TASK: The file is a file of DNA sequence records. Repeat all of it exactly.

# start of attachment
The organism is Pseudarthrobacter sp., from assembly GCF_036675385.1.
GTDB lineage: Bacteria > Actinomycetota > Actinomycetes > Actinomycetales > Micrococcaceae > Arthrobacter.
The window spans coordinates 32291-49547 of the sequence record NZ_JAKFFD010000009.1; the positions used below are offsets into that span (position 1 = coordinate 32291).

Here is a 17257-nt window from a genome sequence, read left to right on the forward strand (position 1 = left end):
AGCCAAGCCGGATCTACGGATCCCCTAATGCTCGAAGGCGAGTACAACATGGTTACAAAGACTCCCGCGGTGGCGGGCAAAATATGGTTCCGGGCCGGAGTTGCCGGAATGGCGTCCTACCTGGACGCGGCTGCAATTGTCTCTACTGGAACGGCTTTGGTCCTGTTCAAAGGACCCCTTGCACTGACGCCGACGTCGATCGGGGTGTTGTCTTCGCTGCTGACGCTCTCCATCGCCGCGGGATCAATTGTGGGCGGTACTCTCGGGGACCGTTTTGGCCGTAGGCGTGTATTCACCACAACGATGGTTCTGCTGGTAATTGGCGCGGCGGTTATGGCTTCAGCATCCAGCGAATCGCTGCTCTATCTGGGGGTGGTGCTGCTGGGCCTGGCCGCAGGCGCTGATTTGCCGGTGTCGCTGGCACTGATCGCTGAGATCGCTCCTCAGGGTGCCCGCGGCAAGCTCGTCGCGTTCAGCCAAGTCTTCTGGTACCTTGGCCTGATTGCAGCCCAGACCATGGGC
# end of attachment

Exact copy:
The organism is Pseudarthrobacter sp., from assembly GCF_036675385.1.
GTDB lineage: Bacteria > Actinomycetota > Actinomycetes > Actinomycetales > Micrococcaceae > Arthrobacter.
The window spans coordinates 32291-49547 of the sequence record NZ_JAKFFD010000009.1; the positions used below are offsets into that span (position 1 = coordinate 32291).

Here is a 17257-nt window from a genome sequence, read left to right on the forward strand (position 1 = left end):
AGCCAAGCCGGATCTACGGATCCCCTAATGCTCGAAGGCGAGTACAACATGGTTACAAAGACTCCCGCGGTGGCGGGCAAAATATGGTTCCGGGCCGGAGTTGCCGGAATGGCGTCCTACCTGGACGCGGCTGCAATTGTCTCTACTGGAACGGCTTTGGTCCTGTTCAAAGGACCCCTTGCACTGACGCCGACGTCGATCGGGGTGTTGTCTTCGCTGCTGACGCTCTCCATCGCCGCGGGATCAATTGTGGGCGGTACTCTCGGGGACCGTTTTGGCCGTAGGCGTGTATTCACCACAACGATGGTTCTGCTGGTAATTGGCGCGGCGGTTATGGCTTCAGCATCCAGCGAATCGCTGCTCTATCTGGGGGTGGTGCTGCTGGGCCTGGCCGCAGGCGCTGATTTGCCGGTGTCGCTGGCACTGATCGCTGAGATCGCTCCTCAGGGTGCCCGCGGCAAGCTCGTCGCGTTCAGCCAAGTCTTCTGGTACCTTGGCCTGATTGCAGCCCAGACCATGGGC